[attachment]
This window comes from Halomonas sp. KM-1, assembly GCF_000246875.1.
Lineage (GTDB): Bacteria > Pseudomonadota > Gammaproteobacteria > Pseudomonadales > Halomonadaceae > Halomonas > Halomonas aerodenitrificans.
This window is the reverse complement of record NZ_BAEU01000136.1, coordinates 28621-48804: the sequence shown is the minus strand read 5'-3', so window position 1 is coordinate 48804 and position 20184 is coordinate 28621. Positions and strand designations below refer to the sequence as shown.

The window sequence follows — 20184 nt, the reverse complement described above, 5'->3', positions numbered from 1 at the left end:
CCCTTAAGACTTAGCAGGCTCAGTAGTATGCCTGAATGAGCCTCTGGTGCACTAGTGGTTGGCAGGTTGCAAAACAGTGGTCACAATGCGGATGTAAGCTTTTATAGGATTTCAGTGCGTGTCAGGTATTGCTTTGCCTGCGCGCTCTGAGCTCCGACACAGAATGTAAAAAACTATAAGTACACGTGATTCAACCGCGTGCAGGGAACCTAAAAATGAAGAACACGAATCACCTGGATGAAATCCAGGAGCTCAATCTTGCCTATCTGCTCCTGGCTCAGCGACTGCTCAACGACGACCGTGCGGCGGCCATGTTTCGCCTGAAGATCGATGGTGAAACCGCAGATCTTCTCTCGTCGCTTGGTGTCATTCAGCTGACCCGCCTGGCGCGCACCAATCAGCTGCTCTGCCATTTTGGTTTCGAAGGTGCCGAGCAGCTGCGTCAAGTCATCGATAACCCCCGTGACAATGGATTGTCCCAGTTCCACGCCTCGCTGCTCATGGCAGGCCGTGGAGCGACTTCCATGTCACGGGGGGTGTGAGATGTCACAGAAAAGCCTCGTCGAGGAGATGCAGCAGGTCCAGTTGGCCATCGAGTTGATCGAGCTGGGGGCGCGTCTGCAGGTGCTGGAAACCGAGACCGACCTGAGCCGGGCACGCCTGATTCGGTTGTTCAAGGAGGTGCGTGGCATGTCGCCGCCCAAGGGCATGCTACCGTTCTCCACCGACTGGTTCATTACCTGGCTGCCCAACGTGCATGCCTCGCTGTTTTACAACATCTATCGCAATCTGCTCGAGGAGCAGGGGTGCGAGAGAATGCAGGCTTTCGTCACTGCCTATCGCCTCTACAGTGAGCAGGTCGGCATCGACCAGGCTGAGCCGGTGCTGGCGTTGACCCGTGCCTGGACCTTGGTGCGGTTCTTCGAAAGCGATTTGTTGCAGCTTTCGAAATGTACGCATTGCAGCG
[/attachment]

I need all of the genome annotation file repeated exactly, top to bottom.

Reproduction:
This window comes from Halomonas sp. KM-1, assembly GCF_000246875.1.
Lineage (GTDB): Bacteria > Pseudomonadota > Gammaproteobacteria > Pseudomonadales > Halomonadaceae > Halomonas > Halomonas aerodenitrificans.
This window is the reverse complement of record NZ_BAEU01000136.1, coordinates 28621-48804: the sequence shown is the minus strand read 5'-3', so window position 1 is coordinate 48804 and position 20184 is coordinate 28621. Positions and strand designations below refer to the sequence as shown.

The window sequence follows — 20184 nt, the reverse complement described above, 5'->3', positions numbered from 1 at the left end:
CCCTTAAGACTTAGCAGGCTCAGTAGTATGCCTGAATGAGCCTCTGGTGCACTAGTGGTTGGCAGGTTGCAAAACAGTGGTCACAATGCGGATGTAAGCTTTTATAGGATTTCAGTGCGTGTCAGGTATTGCTTTGCCTGCGCGCTCTGAGCTCCGACACAGAATGTAAAAAACTATAAGTACACGTGATTCAACCGCGTGCAGGGAACCTAAAAATGAAGAACACGAATCACCTGGATGAAATCCAGGAGCTCAATCTTGCCTATCTGCTCCTGGCTCAGCGACTGCTCAACGACGACCGTGCGGCGGCCATGTTTCGCCTGAAGATCGATGGTGAAACCGCAGATCTTCTCTCGTCGCTTGGTGTCATTCAGCTGACCCGCCTGGCGCGCACCAATCAGCTGCTCTGCCATTTTGGTTTCGAAGGTGCCGAGCAGCTGCGTCAAGTCATCGATAACCCCCGTGACAATGGATTGTCCCAGTTCCACGCCTCGCTGCTCATGGCAGGCCGTGGAGCGACTTCCATGTCACGGGGGGTGTGAGATGTCACAGAAAAGCCTCGTCGAGGAGATGCAGCAGGTCCAGTTGGCCATCGAGTTGATCGAGCTGGGGGCGCGTCTGCAGGTGCTGGAAACCGAGACCGACCTGAGCCGGGCACGCCTGATTCGGTTGTTCAAGGAGGTGCGTGGCATGTCGCCGCCCAAGGGCATGCTACCGTTCTCCACCGACTGGTTCATTACCTGGCTGCCCAACGTGCATGCCTCGCTGTTTTACAACATCTATCGCAATCTGCTCGAGGAGCAGGGGTGCGAGAGAATGCAGGCTTTCGTCACTGCCTATCGCCTCTACAGTGAGCAGGTCGGCATCGACCAGGCTGAGCCGGTGCTGGCGTTGACCCGTGCCTGGACCTTGGTGCGGTTCTTCGAAAGCGATTTGTTGCAGCTTTCGAAATGTACGCATTGCAGCG